All countries have not arrived at the same compromises in these respects, but global consensus is a pressing need.
Variations in culture can distinguish nations from each other (Heine). The theocratic countries of the Middle East stand out in sharp contrast, with a dominant cultural form all of their own. It is not language, dress, and customs, which define culture entirely: the overwhelming predominance of one faith puts its own stamp on how people behave and interact with each other. The Hindu Kingdom of Nepal and the Vatican are other examples of cultural uniformity through faith within territorial boundaries, though they are marginal in the political equations between countries. There is little room for variations and minority expressions in such societies, for the pressures to conform are irresistible. People tend to be conservative, and much importance is attached to observing customs in the ways of ancestors. Individual rights recede in to the background, and faith is used to suppress even relatively minor dissent. There are strong moral undertones to regimentation in such countries.
It would be unfair to blame organized religion for putting culture in straight jackets. Totalitarian states have the same effect, and even put religion down with heavy hands in order to establish the unitary authority of governance and ideology. Petty dictators and monarchs tend to strike some kind of understanding with religious authorities, but political establishments are not inclined to share power. The extent to which such bigotry was practiced by the erstwhile Soviet Union is not visible in the China of the 21st century, but the primacy of the State is essentially a Communist phenomenon.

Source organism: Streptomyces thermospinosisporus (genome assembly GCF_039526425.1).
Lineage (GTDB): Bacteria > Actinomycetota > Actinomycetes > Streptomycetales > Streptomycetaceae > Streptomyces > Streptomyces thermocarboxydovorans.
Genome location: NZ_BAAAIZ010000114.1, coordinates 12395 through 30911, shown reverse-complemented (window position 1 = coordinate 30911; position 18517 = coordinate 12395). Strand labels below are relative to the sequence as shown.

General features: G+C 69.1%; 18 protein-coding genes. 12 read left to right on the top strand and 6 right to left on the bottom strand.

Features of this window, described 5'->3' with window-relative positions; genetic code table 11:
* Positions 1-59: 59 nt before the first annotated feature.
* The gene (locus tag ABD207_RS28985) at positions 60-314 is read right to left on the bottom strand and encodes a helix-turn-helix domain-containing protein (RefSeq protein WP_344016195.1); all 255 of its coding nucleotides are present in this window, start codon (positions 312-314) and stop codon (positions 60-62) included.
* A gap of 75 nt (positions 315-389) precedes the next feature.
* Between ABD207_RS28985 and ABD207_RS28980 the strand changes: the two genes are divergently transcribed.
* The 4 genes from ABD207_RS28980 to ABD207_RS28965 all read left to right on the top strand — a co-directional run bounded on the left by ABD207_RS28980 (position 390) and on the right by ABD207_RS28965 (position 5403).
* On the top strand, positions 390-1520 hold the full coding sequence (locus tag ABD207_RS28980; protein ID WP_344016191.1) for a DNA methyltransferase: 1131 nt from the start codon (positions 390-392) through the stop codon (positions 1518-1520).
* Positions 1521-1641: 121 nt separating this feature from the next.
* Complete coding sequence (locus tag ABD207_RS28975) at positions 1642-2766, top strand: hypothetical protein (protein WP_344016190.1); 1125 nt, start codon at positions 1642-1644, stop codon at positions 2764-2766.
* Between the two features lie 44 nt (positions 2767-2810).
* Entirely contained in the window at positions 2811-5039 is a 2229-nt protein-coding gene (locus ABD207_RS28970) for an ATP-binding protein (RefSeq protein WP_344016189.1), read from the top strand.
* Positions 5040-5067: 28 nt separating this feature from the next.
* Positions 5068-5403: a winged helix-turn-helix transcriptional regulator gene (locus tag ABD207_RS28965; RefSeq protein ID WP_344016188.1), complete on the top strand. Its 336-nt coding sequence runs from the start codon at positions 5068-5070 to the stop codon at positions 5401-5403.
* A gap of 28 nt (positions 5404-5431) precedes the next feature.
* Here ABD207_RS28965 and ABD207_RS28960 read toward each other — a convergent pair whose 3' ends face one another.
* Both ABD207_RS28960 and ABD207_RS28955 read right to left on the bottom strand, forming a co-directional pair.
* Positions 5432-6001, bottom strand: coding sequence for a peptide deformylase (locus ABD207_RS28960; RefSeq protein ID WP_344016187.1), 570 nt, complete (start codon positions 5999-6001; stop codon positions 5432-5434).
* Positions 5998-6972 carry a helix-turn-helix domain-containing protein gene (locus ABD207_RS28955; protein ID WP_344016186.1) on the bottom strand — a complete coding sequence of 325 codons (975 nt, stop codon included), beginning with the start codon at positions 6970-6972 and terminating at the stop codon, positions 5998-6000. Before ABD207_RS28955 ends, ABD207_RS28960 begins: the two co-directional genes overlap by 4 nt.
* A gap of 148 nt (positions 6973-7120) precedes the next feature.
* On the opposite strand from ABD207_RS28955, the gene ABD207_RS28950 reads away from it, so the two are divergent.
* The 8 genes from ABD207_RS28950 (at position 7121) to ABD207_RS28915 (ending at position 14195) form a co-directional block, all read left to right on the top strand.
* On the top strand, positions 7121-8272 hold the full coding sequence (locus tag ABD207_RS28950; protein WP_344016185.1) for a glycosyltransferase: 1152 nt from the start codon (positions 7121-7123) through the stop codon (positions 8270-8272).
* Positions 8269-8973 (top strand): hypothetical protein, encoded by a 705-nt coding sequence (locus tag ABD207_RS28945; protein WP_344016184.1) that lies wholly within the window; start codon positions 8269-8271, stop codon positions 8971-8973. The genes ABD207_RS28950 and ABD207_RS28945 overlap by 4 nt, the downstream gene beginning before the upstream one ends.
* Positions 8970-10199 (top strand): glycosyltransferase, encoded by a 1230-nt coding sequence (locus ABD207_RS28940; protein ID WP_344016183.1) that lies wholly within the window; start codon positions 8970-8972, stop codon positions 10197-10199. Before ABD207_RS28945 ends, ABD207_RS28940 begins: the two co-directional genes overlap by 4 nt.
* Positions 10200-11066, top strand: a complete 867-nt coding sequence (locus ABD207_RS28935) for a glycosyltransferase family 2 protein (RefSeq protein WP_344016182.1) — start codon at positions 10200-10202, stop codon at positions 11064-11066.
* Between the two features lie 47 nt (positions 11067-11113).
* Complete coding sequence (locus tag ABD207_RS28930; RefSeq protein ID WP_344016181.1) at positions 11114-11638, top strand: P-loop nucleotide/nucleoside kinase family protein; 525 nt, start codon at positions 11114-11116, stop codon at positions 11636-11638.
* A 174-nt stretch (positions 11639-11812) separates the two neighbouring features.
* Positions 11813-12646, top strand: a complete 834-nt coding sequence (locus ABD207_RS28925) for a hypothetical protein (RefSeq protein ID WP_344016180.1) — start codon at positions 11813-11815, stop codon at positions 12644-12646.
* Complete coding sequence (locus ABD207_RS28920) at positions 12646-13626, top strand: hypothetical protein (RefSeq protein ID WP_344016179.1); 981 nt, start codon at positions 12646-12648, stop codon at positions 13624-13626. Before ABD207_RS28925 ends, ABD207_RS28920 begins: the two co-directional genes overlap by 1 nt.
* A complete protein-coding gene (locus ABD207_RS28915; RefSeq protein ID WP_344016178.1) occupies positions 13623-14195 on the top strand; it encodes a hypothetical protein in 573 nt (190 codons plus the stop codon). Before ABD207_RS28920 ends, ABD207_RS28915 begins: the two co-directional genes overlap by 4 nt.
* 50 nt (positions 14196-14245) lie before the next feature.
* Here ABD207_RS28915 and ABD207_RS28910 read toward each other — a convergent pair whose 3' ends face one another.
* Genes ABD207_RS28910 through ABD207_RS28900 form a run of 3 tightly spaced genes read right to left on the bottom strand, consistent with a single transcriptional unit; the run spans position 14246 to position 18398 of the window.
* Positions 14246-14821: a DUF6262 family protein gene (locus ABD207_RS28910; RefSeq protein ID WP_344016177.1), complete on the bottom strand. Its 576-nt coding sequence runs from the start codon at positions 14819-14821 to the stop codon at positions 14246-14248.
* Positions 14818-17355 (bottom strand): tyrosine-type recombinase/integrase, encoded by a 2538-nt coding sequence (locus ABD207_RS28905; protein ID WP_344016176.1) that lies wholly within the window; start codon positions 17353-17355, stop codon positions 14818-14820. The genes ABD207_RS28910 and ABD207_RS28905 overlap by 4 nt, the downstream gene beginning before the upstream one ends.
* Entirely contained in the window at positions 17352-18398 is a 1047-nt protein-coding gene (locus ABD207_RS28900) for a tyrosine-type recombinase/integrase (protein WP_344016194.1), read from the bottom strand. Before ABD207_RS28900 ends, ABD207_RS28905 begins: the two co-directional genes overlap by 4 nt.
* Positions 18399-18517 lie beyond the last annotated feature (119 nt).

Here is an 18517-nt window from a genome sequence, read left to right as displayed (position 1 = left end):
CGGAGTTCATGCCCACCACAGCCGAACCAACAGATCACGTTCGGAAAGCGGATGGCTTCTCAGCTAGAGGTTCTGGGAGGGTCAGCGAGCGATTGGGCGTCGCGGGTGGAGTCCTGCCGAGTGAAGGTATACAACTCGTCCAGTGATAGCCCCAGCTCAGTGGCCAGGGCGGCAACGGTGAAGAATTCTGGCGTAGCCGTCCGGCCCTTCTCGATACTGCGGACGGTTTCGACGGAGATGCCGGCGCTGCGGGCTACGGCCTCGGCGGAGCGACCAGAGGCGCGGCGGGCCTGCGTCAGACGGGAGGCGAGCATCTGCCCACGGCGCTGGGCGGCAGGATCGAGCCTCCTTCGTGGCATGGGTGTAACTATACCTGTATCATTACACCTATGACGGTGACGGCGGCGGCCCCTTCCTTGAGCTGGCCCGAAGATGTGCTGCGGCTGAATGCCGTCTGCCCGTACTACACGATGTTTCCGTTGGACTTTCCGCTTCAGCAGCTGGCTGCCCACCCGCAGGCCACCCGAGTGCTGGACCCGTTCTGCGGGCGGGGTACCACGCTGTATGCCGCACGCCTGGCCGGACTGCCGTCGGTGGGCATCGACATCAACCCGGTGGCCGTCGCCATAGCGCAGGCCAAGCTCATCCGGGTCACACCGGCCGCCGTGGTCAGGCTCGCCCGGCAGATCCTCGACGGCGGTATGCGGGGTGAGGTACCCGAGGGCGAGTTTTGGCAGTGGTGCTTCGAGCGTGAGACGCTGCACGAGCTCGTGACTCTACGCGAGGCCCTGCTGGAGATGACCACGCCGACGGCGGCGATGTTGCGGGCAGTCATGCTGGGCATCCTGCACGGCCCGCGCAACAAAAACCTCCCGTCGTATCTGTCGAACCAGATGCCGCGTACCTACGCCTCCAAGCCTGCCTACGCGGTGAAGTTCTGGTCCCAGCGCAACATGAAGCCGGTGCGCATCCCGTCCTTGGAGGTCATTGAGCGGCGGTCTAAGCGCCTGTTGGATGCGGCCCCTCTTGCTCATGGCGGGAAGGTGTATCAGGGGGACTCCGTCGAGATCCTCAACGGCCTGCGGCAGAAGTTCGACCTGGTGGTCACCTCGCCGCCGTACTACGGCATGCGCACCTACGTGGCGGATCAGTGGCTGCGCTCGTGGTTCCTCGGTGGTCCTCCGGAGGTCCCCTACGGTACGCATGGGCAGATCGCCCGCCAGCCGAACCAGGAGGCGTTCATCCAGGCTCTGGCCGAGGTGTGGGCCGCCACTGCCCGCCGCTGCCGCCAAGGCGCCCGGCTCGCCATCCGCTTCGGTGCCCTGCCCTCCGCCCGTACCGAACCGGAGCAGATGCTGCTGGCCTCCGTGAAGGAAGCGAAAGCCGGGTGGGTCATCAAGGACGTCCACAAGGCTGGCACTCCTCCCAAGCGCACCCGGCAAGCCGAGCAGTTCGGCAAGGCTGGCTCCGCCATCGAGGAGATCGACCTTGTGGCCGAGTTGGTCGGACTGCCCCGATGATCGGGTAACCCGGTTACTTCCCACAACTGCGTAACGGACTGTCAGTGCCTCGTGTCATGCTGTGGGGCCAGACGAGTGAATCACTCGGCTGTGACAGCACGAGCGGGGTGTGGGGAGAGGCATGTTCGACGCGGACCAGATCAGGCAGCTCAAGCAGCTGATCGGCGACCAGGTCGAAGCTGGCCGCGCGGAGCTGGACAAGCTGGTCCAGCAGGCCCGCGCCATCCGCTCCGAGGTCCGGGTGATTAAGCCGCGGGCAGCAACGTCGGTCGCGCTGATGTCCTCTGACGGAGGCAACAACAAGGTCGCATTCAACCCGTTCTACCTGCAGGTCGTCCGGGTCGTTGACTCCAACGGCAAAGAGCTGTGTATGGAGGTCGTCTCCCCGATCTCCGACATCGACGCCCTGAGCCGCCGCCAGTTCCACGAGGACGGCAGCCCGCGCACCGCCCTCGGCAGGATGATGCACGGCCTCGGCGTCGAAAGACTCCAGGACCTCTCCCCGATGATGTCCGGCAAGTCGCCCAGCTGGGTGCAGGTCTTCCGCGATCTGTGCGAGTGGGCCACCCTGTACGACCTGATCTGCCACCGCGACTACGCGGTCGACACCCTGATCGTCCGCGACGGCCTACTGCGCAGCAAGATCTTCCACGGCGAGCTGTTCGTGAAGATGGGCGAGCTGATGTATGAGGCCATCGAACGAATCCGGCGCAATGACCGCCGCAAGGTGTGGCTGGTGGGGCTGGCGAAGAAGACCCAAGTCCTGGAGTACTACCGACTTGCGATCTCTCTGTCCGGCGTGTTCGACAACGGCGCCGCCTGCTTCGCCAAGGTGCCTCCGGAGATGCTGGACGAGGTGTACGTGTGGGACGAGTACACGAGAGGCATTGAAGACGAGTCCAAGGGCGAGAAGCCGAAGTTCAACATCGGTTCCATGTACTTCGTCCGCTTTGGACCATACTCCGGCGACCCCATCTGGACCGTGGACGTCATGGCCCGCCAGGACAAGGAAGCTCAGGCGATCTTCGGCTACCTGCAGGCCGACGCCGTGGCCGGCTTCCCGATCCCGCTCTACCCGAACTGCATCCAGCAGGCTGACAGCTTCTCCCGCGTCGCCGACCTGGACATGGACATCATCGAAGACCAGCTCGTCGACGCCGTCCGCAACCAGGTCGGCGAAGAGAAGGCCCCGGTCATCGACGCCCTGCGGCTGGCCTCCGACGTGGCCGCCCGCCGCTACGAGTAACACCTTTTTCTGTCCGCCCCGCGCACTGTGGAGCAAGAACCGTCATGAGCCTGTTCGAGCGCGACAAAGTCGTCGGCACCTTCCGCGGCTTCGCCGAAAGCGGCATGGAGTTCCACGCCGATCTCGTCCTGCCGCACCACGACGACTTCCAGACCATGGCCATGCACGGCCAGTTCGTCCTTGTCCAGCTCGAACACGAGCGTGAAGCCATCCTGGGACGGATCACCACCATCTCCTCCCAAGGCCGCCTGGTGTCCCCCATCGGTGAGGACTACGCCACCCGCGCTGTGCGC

People with liberal minds may rejoice at the modern culture of Europe and the United States, given that individual freedom has such priority in these countries. People from Europe who have migrated to the Southern Hemisphere have largely carried this spirit of human freedom with them, with the exceptional interregnum of apartheid. Yet there are elements of dissonance even in the bastions of freedom, as conservative ethnic communities from former colonies settle in the lands of their former rulers and masters. The evolution of multi racial countries has not been all smooth sailing.
It is possible to dismiss the persecution claimed by Muslims in Europe, as an inevitable spin-off of the security issue. However, France has carried secular leanings in to its schools, preventing children from covering their heads, and Sikhs from wearing turbans. We see in these countries, a struggle between individuals, different cultures, organized religion and the State. Minorities and foreigners accept languages, dress codes, cuisine, and art forms of the culture of their adopted homes. Most of them have emigrated for economic reasons, and either observe their original cultures in private, or sacrifice it altogether in quests for better lives. However, faith is another matter. (Ashbrook, 1988), has said that "religion is the substance of culture, and culture is the form of religion". This no longer applies to the majority of the white Caucasian native population of Europe, since most of them have marginal or no places for faith in their lives. However, the majority of first generation immigrants rankle